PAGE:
Facial expression recognition: Can preschoolers with cochlear implants and hearing aids catch it?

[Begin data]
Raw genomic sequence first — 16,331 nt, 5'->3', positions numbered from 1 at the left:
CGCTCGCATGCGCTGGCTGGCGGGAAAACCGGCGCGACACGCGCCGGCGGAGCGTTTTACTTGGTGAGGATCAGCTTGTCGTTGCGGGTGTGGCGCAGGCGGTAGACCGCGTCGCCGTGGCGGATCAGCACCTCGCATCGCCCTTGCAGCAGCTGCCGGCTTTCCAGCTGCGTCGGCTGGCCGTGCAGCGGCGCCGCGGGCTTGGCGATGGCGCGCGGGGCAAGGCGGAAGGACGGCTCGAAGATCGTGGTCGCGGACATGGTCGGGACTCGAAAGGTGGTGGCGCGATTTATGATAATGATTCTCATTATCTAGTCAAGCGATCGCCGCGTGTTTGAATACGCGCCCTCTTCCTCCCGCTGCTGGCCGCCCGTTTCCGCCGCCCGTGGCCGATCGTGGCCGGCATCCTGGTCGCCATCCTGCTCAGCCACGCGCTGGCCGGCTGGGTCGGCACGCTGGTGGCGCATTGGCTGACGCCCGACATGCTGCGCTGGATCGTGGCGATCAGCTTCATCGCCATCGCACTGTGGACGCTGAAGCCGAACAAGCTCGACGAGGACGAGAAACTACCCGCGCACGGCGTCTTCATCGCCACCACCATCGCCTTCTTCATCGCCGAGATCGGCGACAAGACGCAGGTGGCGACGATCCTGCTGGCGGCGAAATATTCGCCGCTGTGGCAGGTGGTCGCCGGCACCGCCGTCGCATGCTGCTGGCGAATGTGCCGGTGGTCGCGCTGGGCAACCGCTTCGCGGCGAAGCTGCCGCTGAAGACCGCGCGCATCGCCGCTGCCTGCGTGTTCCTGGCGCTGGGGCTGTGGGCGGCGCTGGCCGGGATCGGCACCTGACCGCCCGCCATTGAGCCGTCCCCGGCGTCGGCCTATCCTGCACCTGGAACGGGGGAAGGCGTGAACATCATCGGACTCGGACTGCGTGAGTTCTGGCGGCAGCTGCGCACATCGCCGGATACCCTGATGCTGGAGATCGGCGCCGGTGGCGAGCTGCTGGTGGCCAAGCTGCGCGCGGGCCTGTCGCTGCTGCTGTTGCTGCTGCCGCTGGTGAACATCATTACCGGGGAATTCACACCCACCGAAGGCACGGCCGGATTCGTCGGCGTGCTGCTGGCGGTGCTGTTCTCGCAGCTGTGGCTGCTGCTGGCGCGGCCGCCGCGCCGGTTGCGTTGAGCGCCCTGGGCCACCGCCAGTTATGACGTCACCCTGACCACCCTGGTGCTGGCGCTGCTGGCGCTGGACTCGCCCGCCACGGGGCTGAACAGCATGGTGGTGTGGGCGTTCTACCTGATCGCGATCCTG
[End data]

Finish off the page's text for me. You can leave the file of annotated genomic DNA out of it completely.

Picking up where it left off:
Tager-Flusberg and Sullivan (2000) presented a cognitive model of theory of mind (ToM), in which they thought ToM included two components––a social–perceptual component and a social–cognitive component. Facial expression recognition (FER) is an ability tapping the social–perceptual component. Previous findings suggested that normal hearing children did not demonstrate any advantage over those with cochlear implants (CI) or hearing aids (HA) in FER with age and gender matched. In these studies, the ages of the participants with CI or HA were over 7 years old. However, normal hearing preschoolers can accurately recognize basic facial expressions. Children’s early FER skills are essential to later successful social interactions. It is not clear whether preschoolers with CI or HA have problems in FER. Two experiments were conducted to compare the FER of preschoolers with CI or HA with normal hearing children (with age matched). The results of both experiments consistently showed that normal hearing children performed significantly better than those with CI or HA, suggesting to some extent that there was a delay in preschoolers with CI or HA on FER. No significant correlations (with age and type of participants controlled) were found between language ability (measured by PPVT) and FER in Experiment 2, to some extent validating a cognitive model of ToM in another view. The findings suggested that earlier rehabilitation for children with CI or HA should include not only language treatment but also emotional intervention, which would help them catch up with normal hearings as soon as possible.